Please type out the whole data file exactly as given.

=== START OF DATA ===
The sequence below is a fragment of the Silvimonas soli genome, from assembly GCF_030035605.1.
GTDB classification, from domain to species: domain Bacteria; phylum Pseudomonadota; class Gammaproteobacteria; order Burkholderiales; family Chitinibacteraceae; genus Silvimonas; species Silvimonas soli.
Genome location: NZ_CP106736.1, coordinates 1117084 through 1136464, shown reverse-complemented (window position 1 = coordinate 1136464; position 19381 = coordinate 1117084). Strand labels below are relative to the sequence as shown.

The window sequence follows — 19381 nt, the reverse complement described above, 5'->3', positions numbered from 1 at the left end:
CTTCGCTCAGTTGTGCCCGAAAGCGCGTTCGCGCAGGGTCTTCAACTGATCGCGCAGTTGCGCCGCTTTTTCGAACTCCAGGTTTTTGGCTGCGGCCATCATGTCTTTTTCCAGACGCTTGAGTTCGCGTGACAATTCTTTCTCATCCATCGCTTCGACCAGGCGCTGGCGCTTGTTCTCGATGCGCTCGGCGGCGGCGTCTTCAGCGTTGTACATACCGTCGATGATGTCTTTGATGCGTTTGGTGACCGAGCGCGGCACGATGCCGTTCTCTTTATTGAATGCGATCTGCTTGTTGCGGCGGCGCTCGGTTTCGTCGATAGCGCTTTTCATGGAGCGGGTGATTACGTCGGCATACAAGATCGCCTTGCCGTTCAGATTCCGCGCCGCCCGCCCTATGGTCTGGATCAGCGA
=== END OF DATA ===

The sequence below is a fragment of the Silvimonas soli genome, from assembly GCF_030035605.1.
GTDB classification, from domain to species: domain Bacteria; phylum Pseudomonadota; class Gammaproteobacteria; order Burkholderiales; family Chitinibacteraceae; genus Silvimonas; species Silvimonas soli.
Genome location: NZ_CP106736.1, coordinates 1117084 through 1136464, shown reverse-complemented (window position 1 = coordinate 1136464; position 19381 = coordinate 1117084). Strand labels below are relative to the sequence as shown.

The window sequence follows — 19381 nt, the reverse complement described above, 5'->3', positions numbered from 1 at the left end:
CTTCGCTCAGTTGTGCCCGAAAGCGCGTTCGCGCAGGGTCTTCAACTGATCGCGCAGTTGCGCCGCTTTTTCGAACTCCAGGTTTTTGGCTGCGGCCATCATGTCTTTTTCCAGACGCTTGAGTTCGCGTGACAATTCTTTCTCATCCATCGCTTCGACCAGGCGCTGGCGCTTGTTCTCGATGCGCTCGGCGGCGGCGTCTTCAGCGTTGTACATACCGTCGATGATGTCTTTGATGCGTTTGGTGACCGAGCGCGGCACGATGCCGTTCTCTTTATTGAATGCGATCTGCTTGTTGCGGCGGCGCTCGGTTTCGTCGATAGCGCTTTTCATGGAGCGGGTGATTACGTCGGCATACAAGATCGCCTTGCCGTTCAGATTCCGCGCCGCCCGCCCTATGGTCTGGATCAGCGA